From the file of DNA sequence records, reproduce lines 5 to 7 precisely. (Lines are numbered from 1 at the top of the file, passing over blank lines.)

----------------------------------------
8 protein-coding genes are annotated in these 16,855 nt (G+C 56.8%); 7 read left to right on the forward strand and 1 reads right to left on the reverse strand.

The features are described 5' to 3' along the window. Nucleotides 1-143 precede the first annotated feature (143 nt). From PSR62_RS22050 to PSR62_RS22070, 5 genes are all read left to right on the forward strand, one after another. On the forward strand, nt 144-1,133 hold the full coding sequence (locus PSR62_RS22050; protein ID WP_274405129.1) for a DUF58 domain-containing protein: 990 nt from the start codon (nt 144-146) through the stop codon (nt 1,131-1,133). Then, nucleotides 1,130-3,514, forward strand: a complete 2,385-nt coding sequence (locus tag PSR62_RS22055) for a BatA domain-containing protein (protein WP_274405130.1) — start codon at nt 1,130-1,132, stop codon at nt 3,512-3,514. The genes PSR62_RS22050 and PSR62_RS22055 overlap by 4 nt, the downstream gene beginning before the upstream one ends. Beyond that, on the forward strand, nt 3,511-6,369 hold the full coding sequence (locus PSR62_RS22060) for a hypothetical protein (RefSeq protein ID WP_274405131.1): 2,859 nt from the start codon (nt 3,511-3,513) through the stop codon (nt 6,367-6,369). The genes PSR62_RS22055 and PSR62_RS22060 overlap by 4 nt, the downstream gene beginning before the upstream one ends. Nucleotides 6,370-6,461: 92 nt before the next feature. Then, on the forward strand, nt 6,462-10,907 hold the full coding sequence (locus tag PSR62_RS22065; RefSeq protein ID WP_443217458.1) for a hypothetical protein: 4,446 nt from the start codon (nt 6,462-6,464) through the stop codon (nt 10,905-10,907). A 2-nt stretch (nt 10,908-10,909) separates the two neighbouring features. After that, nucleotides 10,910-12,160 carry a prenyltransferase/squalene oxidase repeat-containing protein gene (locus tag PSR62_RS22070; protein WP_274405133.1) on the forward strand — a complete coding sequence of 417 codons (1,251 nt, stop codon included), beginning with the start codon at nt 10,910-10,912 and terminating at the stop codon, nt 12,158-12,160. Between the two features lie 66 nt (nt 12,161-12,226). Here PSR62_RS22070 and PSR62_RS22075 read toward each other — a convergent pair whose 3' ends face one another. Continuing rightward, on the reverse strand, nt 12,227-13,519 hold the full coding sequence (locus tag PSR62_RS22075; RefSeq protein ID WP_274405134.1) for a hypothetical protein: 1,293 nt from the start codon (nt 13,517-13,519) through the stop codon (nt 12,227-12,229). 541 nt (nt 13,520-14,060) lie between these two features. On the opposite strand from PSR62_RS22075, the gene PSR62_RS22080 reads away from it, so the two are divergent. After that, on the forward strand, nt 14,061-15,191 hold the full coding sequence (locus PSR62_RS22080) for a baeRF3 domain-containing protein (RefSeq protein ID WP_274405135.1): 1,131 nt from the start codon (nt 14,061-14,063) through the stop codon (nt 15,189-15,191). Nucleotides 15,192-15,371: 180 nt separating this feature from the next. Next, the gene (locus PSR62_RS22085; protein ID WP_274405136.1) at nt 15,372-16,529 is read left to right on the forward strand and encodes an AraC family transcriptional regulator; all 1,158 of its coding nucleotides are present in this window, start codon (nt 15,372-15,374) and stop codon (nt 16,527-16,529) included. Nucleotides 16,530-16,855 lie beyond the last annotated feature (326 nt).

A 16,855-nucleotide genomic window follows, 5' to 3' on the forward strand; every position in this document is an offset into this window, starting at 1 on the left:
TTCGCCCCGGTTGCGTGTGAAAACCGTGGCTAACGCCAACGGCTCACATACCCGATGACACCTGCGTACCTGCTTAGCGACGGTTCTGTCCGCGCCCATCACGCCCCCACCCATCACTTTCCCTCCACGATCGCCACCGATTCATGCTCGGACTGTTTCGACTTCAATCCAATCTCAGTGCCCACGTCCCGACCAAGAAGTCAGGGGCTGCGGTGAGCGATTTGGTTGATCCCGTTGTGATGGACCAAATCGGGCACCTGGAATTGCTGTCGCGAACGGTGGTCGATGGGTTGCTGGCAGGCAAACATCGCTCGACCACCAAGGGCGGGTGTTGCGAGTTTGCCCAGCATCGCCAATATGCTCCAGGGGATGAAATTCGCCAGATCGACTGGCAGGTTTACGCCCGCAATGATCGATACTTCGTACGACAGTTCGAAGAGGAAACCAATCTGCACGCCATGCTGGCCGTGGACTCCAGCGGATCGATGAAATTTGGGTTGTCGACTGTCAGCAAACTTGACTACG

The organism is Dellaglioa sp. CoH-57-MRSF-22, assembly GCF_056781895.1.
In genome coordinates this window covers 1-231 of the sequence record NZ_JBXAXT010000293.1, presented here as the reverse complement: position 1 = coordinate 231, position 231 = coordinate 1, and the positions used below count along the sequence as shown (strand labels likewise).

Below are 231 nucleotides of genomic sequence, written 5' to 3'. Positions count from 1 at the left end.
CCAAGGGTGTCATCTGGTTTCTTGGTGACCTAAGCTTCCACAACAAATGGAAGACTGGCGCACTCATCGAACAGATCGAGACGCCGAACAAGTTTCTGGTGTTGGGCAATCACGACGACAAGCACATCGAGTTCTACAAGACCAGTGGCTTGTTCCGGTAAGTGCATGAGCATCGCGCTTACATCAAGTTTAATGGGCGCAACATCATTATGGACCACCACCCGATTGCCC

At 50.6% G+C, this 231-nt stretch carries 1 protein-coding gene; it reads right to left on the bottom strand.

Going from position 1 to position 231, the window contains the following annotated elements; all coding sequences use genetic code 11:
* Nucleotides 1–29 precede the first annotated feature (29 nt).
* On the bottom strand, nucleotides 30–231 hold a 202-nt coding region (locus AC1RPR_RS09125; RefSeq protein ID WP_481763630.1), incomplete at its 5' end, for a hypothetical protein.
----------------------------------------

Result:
The organism is Dellaglioa sp. CoH-57-MRSF-22, assembly GCF_056781895.1.
In genome coordinates this window covers 1-231 of the sequence record NZ_JBXAXT010000293.1, presented here as the reverse complement: position 1 = coordinate 231, position 231 = coordinate 1, and the positions used below count along the sequence as shown (strand labels likewise).

Below are 231 nucleotides of genomic sequence, written 5' to 3'. Positions count from 1 at the left end.